Dating source code
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Media is also important to focus on because media portrays stalking amongst men as acceptable hence influencing men into thinking it is normal.
Since gender roles are socially constructed, sometimes men don't report stalking.
In an article by Jennifer Langhinrichsen-Rohling she discusses how gender plays a role in the difference between stalkers and victims.
She says, "gender is associated with the types of emotional reactions that are experienced by recipients of stalking related events, including the degree of fear experienced by the victim." In addition, she mentions how gender also affects how police handle a case of stalking, how the victim copes with the situation, and how the stalker might view their behavior.
It is also important to note that she mentions how in the United Kingdom, Australia, and the United States strangers are viewed as more dangerous when it comes to stalking than a former partner.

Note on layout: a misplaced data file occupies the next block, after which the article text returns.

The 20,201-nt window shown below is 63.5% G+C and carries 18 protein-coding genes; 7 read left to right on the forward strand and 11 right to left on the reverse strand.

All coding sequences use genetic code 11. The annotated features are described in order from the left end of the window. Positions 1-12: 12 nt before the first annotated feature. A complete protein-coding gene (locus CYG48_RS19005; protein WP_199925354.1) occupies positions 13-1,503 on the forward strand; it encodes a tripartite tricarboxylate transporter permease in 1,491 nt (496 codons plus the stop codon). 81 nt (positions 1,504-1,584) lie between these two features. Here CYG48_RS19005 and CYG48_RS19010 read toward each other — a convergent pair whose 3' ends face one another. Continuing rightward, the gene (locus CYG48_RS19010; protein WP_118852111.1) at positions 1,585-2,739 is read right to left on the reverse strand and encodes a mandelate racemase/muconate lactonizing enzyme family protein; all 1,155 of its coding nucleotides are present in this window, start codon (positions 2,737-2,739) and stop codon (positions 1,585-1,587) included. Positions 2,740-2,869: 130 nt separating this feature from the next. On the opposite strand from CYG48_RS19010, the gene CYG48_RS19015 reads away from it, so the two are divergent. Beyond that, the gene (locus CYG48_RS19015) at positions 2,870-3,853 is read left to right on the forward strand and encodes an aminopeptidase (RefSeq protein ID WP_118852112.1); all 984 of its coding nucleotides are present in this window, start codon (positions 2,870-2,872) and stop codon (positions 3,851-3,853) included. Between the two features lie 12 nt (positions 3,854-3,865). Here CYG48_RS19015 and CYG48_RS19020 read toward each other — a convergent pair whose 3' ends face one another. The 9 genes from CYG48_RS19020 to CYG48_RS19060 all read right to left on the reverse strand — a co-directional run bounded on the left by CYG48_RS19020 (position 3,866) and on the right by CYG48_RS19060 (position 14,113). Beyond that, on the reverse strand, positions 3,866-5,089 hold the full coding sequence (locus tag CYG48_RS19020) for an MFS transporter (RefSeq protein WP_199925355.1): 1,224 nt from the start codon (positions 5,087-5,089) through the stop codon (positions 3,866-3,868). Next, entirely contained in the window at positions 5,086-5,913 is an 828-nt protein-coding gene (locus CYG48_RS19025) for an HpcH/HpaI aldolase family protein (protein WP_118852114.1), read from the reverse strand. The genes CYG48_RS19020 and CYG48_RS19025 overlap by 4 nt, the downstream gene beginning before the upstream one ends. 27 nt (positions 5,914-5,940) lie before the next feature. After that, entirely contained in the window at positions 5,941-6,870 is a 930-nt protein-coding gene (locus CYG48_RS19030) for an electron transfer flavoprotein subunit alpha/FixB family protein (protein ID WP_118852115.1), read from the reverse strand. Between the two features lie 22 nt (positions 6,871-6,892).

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43% of male stalking victims stated that the offender was female, while 41% of male victims stated that the offender was another male.
Female victims of stalking were significantly more likely to be stalked by a male (67%) rather than a female (24%) offender." This report provides considerable data by gender and race about both stalking and harassment.
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The 2002 National Victim Association Academy defines an additional form of stalking: The vengeance/terrorist stalker.